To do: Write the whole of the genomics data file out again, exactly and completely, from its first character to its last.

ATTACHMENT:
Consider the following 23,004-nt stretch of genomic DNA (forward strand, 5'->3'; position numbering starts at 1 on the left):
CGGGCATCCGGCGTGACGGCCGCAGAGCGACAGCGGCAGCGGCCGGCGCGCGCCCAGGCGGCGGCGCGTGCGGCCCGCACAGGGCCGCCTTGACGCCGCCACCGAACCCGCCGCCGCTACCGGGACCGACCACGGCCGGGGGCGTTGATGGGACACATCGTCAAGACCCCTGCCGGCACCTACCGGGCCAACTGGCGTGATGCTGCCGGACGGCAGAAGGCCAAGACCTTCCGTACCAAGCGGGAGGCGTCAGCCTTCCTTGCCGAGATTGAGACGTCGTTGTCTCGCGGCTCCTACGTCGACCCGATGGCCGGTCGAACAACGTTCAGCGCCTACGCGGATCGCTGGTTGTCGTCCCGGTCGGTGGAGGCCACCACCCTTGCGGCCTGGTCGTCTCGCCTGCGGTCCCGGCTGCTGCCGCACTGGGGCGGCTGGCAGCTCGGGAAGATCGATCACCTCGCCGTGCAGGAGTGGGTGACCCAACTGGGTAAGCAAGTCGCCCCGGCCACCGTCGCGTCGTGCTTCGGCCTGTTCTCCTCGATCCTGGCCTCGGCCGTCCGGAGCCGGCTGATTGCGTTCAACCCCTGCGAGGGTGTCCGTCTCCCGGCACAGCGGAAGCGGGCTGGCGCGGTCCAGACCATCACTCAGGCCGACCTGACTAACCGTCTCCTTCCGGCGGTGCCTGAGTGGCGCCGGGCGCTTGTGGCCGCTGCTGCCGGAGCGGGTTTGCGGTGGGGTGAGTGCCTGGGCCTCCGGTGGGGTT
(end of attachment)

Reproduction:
Consider the following 23,004-nt stretch of genomic DNA (forward strand, 5'->3'; position numbering starts at 1 on the left):
CGGGCATCCGGCGTGACGGCCGCAGAGCGACAGCGGCAGCGGCCGGCGCGCGCCCAGGCGGCGGCGCGTGCGGCCCGCACAGGGCCGCCTTGACGCCGCCACCGAACCCGCCGCCGCTACCGGGACCGACCACGGCCGGGGGCGTTGATGGGACACATCGTCAAGACCCCTGCCGGCACCTACCGGGCCAACTGGCGTGATGCTGCCGGACGGCAGAAGGCCAAGACCTTCCGTACCAAGCGGGAGGCGTCAGCCTTCCTTGCCGAGATTGAGACGTCGTTGTCTCGCGGCTCCTACGTCGACCCGATGGCCGGTCGAACAACGTTCAGCGCCTACGCGGATCGCTGGTTGTCGTCCCGGTCGGTGGAGGCCACCACCCTTGCGGCCTGGTCGTCTCGCCTGCGGTCCCGGCTGCTGCCGCACTGGGGCGGCTGGCAGCTCGGGAAGATCGATCACCTCGCCGTGCAGGAGTGGGTGACCCAACTGGGTAAGCAAGTCGCCCCGGCCACCGTCGCGTCGTGCTTCGGCCTGTTCTCCTCGATCCTGGCCTCGGCCGTCCGGAGCCGGCTGATTGCGTTCAACCCCTGCGAGGGTGTCCGTCTCCCGGCACAGCGGAAGCGGGCTGGCGCGGTCCAGACCATCACTCAGGCCGACCTGACTAACCGTCTCCTTCCGGCGGTGCCTGAGTGGCGCCGGGCGCTTGTGGCCGCTGCTGCCGGAGCGGGTTTGCGGTGGGGTGAGTGCCTGGGCCTCCGGTGGGGTT